At a news conference later with Mayor Nutter in the east portal of City Hall, looking down Market Street, Coradino portrayed Century 21's decision to locate in Center City as a sign of confidence in its resurgence.
"Philadelphia is hot, and the Gallery is well-positioned to take advantage," Coradino said, describing Century 21 as "a great clothing store" bent on "creating a new retail experience" for shoppers. It plans to open in October and stay open until 9 or 10 each evening, he said, bringing vibrancy to the neighborhood.
The Gallery location will be Century 21's first outside metropolitan New York City, where it has eight stores, attracting shoppers from all over the world, Coradino said. The chain offers discounted designer clothing, housewares, cosmetics, shoes, luggage and more.
"It has almost a cult following," Coradino said. "It is a very iconic brand."
Century 21 will lease 100,000 square feet, mostly on the second floor of the former Strawbridge's building at 801 Market St. but also including 16,000 square feet on the first floor - leaving room for other retail businesses at street level, Coradino said.
Earlier, he told analysts that he envisioned two additional tenants on the first floor in the concourse area of the building.
He declined to discuss the financial terms, including the length of the lease or how much the deal is worth.
City Commerce Director Alan Greenberger said no public subsidies of any kind were involved in enticing Century 21 to Philadelphia.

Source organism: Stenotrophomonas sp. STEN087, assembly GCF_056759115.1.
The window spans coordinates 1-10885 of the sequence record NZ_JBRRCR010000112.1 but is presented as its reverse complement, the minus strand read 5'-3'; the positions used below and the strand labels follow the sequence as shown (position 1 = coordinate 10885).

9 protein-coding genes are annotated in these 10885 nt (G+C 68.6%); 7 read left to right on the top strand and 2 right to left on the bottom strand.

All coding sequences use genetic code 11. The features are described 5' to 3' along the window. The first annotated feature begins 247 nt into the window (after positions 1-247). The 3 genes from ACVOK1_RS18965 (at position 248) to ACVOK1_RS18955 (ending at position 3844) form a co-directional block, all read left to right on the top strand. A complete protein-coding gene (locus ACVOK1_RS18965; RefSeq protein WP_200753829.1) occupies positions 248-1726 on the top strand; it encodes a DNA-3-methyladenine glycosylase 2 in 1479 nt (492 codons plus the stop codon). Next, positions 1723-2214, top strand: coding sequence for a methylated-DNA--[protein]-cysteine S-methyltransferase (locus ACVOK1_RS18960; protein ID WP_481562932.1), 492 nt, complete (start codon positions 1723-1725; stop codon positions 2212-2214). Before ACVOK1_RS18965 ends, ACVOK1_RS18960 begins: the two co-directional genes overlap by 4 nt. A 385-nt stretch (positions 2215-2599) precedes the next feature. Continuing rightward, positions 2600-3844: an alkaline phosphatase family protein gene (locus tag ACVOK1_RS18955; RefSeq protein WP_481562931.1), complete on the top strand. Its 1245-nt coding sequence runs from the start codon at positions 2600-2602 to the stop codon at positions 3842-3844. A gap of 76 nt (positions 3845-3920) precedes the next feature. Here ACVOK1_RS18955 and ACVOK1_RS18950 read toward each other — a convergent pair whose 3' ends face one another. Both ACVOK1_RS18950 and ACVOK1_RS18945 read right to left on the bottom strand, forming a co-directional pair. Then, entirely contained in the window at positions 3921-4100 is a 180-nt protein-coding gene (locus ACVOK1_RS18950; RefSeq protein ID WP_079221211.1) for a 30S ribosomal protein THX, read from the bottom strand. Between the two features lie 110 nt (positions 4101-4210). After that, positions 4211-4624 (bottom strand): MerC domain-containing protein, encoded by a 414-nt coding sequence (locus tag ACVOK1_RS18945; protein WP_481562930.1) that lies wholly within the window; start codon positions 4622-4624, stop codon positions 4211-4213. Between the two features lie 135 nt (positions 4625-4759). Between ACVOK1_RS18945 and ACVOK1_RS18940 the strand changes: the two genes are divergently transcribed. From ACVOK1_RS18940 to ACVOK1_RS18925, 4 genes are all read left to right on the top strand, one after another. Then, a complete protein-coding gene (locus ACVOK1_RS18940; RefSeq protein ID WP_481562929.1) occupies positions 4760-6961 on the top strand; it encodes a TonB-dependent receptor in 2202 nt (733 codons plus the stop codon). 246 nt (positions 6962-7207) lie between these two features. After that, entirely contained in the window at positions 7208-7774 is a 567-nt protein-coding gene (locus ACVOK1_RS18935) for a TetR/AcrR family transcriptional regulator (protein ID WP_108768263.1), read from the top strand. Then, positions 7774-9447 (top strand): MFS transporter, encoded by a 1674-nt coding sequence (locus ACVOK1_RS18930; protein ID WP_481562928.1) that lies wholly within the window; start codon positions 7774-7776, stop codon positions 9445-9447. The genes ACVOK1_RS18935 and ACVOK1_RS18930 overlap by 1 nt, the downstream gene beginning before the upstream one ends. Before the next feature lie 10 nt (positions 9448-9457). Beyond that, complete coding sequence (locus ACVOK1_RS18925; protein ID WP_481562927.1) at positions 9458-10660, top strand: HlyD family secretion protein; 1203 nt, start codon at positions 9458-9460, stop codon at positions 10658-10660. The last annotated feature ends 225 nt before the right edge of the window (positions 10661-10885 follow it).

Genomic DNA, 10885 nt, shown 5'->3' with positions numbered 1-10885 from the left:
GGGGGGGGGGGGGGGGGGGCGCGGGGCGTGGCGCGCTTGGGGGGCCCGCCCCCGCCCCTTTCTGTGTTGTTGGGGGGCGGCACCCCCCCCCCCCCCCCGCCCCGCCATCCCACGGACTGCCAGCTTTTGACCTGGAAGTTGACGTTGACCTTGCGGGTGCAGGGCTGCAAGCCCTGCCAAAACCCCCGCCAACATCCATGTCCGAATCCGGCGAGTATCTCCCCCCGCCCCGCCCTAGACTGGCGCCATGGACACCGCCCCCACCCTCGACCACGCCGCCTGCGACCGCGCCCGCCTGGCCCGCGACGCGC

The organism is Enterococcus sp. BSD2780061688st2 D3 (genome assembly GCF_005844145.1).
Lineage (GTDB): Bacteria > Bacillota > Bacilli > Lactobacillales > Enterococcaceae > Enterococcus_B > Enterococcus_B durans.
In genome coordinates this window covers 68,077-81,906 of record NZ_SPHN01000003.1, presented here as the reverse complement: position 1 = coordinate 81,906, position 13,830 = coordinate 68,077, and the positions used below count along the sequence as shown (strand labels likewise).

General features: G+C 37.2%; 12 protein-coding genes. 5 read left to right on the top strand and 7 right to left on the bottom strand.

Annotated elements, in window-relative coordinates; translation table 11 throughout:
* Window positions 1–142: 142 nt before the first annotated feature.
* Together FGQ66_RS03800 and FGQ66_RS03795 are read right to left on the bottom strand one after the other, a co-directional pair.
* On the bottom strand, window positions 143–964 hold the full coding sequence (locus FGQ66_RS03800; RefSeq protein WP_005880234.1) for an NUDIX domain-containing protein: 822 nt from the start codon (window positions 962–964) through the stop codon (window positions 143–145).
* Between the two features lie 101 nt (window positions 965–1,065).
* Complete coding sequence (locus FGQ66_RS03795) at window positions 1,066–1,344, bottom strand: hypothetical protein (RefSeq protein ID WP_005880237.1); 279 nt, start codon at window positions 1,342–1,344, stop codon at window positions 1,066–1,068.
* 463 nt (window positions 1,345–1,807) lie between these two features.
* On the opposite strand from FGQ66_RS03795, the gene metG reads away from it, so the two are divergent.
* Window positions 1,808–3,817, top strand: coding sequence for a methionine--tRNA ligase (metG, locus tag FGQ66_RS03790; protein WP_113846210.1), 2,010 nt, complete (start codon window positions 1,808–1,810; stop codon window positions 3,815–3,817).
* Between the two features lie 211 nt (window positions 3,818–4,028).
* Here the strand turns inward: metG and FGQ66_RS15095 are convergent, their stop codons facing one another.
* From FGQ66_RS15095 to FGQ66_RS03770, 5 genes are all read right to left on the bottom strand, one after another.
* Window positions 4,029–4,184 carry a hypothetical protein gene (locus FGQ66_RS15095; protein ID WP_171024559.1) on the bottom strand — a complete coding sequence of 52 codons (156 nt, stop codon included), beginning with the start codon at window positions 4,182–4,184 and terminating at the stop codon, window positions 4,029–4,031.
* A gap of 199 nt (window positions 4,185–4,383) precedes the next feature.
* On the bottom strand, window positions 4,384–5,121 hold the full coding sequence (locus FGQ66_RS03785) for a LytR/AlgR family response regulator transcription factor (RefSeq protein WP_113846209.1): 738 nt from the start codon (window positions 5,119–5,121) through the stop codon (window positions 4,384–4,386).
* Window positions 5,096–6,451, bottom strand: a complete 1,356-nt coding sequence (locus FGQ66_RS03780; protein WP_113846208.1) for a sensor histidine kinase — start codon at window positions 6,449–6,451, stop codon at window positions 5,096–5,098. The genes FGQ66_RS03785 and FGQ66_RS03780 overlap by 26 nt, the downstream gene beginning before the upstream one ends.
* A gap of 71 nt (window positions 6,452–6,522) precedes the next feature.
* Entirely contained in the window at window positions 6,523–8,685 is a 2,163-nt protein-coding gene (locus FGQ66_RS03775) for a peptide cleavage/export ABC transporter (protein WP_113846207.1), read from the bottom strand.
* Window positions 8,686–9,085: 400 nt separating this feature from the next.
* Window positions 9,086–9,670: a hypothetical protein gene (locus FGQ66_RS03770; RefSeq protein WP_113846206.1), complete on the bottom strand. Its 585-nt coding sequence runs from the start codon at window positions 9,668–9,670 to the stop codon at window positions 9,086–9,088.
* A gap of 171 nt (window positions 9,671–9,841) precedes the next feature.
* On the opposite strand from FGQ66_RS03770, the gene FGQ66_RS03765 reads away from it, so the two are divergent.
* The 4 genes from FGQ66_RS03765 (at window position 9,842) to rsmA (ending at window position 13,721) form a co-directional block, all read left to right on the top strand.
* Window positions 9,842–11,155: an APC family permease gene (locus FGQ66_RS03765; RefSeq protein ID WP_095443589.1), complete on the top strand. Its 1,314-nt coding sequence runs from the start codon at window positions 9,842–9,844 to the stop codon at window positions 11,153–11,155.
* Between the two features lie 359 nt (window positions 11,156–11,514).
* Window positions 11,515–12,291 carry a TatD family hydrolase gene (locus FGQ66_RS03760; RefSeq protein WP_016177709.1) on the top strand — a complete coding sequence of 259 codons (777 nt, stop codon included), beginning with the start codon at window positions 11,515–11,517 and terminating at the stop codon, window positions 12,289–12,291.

The space at 801 Market has been vacant since 2006, and PREIT has been talking to Century 21 since 2009, Coradino said. "We've been trying to get them to come to Philadelphia for five years," he said.
When asked whether anything in particular had turned the retail company around, he said, "We're like junkyard dogs."
The lease was signed Tuesday, he said.
During the months ahead, Coradino said, PREIT plans to announce other new tenants for the Gallery, including "artisan restaurants."
In the earnings call, he said a movie theater was another possibility.
"We want to do the right kind of theater," he said. "More of an upper-end theater: wider seats, reclining seats, serving food in the theater."
Nutter described the announcement as "yet another out-of-town expression of confidence in our city. . . . Selling Philadelphia is no longer a tough job. . . . This may not necessarily be the warmest April we've ever had, but we are hot."
On Thursday, PREIT shares closed at $16.83, down $0.25, or 1.46 percent.